The Minister of the Economy, Bruno Le Maire, announced on Sunday that Paris and the European Union had reached an agreement on the release of new aid to help the company Air France get through the health crisis.

Its amount is not yet known, but in return the airline will have to give up slots at Paris Orly airport.

Paris and Brussels have come to an agreement on the release of new financial aid for Air France, which will in exchange have to give up "a certain number of slots" at the Parisian airport of Orly, announced on Sunday the French minister of 'Economy Bruno Le Maire.

"We have an agreement in principle with the European Commissioner (in charge of Competition) Margrethe Vestager on new financial support for Air France," he said during the Grand Jury LCI / RTL / Le Figaro television program.

This is the end of weeks of intense discussions between Paris and the European Commission, guardian of balanced competition.

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The amount not yet known

The French state, which owns 14.3% of Air France, is therefore prepared for a public bailout to come to the aid of the company, affected like the entire airline sector by the Covid-19 crisis and which has lost 7, 1 billion euros in 2020. But Bruno Le Maire did not specify the amount: it "will be discussed with Air France", he said.

An Air France board of directors is scheduled for Monday, "which must validate the principle of this agreement".

According to a union source, an extraordinary central social and economic committee (CSE) of Air France was also "summoned urgently on Tuesday morning, at 8:30 am", with the agenda "the economic situation of Air France".

Bruno Le Maire hailed "very good news for Air France and for the entire French aviation sector", at the end of "hard", "long and difficult" negotiations.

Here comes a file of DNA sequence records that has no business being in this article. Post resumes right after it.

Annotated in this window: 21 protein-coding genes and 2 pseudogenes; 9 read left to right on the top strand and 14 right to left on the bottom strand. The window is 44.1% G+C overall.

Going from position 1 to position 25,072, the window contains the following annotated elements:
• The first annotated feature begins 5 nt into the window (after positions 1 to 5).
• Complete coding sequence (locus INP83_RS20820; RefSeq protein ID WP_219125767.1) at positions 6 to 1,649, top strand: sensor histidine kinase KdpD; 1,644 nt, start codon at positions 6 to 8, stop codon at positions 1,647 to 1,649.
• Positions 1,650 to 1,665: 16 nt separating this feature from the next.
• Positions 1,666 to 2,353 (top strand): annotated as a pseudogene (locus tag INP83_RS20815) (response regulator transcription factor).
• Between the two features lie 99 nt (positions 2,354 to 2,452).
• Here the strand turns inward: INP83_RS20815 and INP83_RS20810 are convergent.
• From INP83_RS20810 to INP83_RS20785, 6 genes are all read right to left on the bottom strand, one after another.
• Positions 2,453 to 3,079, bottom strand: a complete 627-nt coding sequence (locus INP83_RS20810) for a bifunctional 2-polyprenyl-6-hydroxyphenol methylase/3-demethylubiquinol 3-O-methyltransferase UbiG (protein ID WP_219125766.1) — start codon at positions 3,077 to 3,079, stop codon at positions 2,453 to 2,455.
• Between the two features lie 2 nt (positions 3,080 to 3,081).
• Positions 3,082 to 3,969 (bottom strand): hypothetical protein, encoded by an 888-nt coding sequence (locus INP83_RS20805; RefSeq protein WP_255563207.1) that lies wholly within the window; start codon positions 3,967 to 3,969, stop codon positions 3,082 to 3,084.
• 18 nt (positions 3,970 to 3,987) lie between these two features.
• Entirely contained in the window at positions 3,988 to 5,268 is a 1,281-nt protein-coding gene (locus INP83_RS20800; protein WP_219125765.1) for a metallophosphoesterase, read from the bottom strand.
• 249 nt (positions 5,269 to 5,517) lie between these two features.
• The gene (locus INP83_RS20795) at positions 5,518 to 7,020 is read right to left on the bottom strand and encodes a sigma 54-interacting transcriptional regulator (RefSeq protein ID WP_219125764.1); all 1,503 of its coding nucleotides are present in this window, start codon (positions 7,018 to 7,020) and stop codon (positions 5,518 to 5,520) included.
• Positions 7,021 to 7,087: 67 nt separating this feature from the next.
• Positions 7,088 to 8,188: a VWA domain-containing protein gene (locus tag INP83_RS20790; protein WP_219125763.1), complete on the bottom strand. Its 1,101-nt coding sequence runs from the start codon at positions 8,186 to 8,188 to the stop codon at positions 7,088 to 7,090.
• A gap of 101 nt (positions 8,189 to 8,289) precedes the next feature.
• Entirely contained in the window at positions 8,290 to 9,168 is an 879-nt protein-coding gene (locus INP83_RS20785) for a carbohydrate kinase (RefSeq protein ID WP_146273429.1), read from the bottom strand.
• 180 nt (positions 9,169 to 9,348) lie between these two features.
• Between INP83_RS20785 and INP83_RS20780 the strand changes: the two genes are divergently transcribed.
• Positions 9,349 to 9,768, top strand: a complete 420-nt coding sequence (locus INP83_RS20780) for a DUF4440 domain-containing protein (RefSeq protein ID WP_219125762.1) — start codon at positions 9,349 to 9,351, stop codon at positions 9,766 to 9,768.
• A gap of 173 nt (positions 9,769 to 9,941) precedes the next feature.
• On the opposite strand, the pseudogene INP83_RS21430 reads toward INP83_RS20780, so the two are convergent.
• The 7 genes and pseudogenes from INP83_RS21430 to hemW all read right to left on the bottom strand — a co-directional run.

The agreement reached is "fair and proportionate".

But Air France will have in return to make concessions on air slots and will also have to "make efforts to compete", he warned.

In return, the European Commission asked that "we give up 24 landing and take-off slots at Orly. My position from the start was to say that it was too much and that it was useless to support Air France with a side if it was, on the other, to excessively enhance the competition by requesting 24 air slots on Orly ", explained Bruno Le Maire.

"There will be an abandonment of a number of slots"

In the end, "there will be an abandonment of a certain number of European slots, but not 24. I cannot give the figure today because it must first be presented to the Board of Directors of Air France ( ...) but it will be less than 24 ", he assured.

The unions of the French company had rejected the possibility of abandoning slots.

Bruno Le Maire recalled that the French State had already "supported" Air France a lot since the start of the crisis linked to the pandemic, by providing 7 billion euros, and was not signing today "a blank check" .

"There are tens of thousands of jobs behind, it is strategic for the country. But Air France must make efforts to be competitive" and "continue to reduce its CO2 emissions".

"Taxpayers have already provided 7 billion euros to Air France. I am ready to provide new support, but that Air France will return to profit (...) and prove its competitiveness (...) Taxpayers are making an effort, Air France must make an effort on its side, "the minister warned.

Asked whether he was calling for job cuts, Bruno Le Maire replied that "improving competitiveness does not necessarily mean cutting jobs, destroying value".

"Make proposals so that French money is well placed"

"It is up to the president of Air France Ben Smith and all of his teams to make proposals to us so that the French money that we are going to put in support of Air France is well placed," he said. he says.

Air France-KLM has already benefited from massive public aid from Paris and The Hague: more than 10 billion euros, including 7 billion in direct loans or loans guaranteed by the French State as a shareholder.

But the pandemic continues and the prospects for a recovery in the airline industry remain uncertain.

The Air France-KLM group lost two thirds of its customers last year and its debt almost doubled to 11 billion euros.


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A recapitalization process could be outlined, for which the Dutch state, which owns 14% of the Franco-Dutch group, would have a say.

The Hague had shown itself a few months ago ready to discuss it.